Reuters: Exclusive: Apple dropped plan for encrypting backups after FBI complained – sources. “Apple Inc (AAPL.O) dropped plans to let iPhone users fully encrypt backups of their devices in the company’s iCloud service after the FBI complained that the move would harm investigations, six sources familiar with the matter told Reuters.”
The Trace: What I Learned From Making Dozens of Public Records Requests for Police Data. “To tailor an effective request, first consult the database’s user manual. Here are 21 examples that might help.”
PoliceOne: NYPD to add hate crime statistics to public crime database. “In the wake of a pair of anti-Semitic attacks separated by only three weeks in New York and New Jersey, the NYPD announced on Monday that it intends to add hate crimes to its publicly-available crime database — CompStat — for the first time since the stat-tracking site’s inception.”
Motherboard: This Secretive Surveillance Company Is Selling Cops Cameras Hidden in Gravestones . “Special Services Group, the vendor behind the brochure, does not advertise its products publicly. Its logo is the floating-eye-in-pyramid logo seen on the back of the $1 bill, which conspiracy theorists associate with the Illuminati, and the company’s slogan is ‘Constant Vigilance.’ The company is so secretive that, when asked for comment for this story, it threatened VICE with legal action if we published this article.” Mad-Eye Moody jokes go in that bin over there.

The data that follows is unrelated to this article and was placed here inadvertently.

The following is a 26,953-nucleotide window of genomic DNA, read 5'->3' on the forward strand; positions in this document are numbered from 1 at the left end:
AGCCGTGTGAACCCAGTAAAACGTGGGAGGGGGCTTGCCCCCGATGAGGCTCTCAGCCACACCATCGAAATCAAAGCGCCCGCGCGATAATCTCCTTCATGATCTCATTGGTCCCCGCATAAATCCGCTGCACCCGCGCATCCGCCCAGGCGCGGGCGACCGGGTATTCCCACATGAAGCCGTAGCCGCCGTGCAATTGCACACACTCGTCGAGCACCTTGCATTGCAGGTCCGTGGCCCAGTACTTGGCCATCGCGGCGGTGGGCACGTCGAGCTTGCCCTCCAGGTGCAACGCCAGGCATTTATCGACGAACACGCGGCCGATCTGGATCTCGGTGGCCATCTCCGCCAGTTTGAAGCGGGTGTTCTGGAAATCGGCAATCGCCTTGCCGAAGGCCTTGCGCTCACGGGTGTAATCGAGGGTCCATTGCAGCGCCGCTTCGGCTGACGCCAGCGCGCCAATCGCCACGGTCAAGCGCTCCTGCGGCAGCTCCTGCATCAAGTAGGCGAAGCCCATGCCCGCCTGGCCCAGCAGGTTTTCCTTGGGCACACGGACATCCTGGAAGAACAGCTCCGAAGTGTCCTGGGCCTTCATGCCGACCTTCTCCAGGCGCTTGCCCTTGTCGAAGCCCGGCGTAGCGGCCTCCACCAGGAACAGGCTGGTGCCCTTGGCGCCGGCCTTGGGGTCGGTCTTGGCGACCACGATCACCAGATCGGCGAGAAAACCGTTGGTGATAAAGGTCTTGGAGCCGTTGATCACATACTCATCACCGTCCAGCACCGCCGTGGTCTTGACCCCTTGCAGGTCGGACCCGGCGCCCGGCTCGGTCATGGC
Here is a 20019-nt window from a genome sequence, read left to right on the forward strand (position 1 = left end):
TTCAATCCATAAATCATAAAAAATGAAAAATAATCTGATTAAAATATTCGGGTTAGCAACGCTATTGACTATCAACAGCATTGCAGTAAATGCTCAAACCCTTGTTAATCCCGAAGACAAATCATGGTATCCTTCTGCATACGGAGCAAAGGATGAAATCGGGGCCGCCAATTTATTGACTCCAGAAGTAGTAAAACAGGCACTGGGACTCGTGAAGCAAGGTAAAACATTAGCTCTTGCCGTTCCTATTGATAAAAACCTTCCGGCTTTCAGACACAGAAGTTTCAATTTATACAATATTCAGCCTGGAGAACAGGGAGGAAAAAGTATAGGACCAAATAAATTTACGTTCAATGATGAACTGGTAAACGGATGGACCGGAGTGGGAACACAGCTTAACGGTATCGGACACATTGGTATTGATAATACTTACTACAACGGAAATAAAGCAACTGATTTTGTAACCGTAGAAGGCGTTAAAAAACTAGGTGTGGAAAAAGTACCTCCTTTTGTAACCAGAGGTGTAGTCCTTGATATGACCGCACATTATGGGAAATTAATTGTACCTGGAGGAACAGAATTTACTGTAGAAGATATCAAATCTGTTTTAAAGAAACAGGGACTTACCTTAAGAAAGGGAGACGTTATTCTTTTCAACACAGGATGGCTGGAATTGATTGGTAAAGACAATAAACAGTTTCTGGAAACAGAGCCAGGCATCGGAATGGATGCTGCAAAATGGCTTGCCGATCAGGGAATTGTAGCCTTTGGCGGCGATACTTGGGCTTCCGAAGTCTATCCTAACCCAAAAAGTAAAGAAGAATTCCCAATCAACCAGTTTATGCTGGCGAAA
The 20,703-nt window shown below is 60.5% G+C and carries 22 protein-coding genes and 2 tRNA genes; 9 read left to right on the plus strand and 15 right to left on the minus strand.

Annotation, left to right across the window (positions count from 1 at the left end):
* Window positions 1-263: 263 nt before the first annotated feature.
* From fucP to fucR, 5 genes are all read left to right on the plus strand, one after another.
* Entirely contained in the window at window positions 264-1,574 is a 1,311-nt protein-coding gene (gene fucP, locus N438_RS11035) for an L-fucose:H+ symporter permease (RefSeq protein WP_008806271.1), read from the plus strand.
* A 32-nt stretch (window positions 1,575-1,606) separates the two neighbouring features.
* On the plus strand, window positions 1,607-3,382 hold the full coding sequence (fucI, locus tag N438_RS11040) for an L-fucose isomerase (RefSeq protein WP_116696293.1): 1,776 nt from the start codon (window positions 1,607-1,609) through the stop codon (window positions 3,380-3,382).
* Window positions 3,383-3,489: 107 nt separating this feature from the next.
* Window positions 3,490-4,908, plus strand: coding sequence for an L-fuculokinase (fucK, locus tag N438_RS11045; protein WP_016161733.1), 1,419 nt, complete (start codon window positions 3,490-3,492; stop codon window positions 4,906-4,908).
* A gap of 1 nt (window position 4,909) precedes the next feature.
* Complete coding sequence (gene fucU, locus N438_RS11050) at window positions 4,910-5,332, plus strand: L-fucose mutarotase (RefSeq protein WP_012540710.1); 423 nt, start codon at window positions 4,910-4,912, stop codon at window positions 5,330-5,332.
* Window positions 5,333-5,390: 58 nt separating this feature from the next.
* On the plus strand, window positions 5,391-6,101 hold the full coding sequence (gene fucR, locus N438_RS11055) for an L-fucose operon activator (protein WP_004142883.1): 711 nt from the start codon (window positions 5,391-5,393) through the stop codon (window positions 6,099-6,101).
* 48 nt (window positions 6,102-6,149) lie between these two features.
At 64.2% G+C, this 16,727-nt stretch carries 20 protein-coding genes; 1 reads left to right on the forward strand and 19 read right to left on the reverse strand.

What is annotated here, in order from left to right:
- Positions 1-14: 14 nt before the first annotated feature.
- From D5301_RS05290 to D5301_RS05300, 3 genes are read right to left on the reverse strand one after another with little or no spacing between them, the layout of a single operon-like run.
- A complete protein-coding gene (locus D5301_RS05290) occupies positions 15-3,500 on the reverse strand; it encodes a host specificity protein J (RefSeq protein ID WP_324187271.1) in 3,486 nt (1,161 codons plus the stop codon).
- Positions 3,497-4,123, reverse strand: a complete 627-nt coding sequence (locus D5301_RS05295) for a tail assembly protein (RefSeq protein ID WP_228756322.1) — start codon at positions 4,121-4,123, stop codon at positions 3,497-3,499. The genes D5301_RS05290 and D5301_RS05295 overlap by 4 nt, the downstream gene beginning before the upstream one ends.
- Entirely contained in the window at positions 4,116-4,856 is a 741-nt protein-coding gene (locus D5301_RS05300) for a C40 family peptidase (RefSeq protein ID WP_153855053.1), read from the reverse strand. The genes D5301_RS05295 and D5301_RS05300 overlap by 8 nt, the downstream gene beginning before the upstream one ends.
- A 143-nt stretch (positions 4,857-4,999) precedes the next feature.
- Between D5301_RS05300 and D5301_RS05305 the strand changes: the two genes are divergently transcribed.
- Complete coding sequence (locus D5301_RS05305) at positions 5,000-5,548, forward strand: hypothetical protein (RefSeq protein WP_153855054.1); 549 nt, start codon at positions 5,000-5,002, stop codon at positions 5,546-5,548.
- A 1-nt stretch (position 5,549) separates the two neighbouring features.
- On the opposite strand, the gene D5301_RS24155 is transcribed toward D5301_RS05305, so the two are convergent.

Fast Company: San Diego’s massive, 7-year experiment with facial recognition technology appears to be a flop. “Since 2012, the city’s law enforcement agencies have compiled over 65,000 face scans and tried to match them against a massive mugshot database. But it’s almost completely unclear how effective the initiative was, with one spokesperson saying they’re unaware of a single arrest or prosecution that stemmed from the program.”
Politico: ‘We have a huge problem’: European regulator despairs over lack of enforcement. “Passed in May 2018, the General Data Protection Regulation (GDPR) was largely viewed as a model for the United States and other nations struggling to find effective limits on data collection by technology companies. There was little doubt that, given the breadth of the law and the many suspected violations by global tech firms, there would soon be heavy fines or, at least, sanctions that would force Big Tech to change its operating methods. But that promise has not been fulfilled.”
Telangana Today: Hyderabad’s tipplers rely on Google maps to hoodwink cops. “In a bid to evade cops armed with breath analyzers carrying out drunken driving checks, the tipplers have started searching traffic jams in the search box on Google Maps in the night.”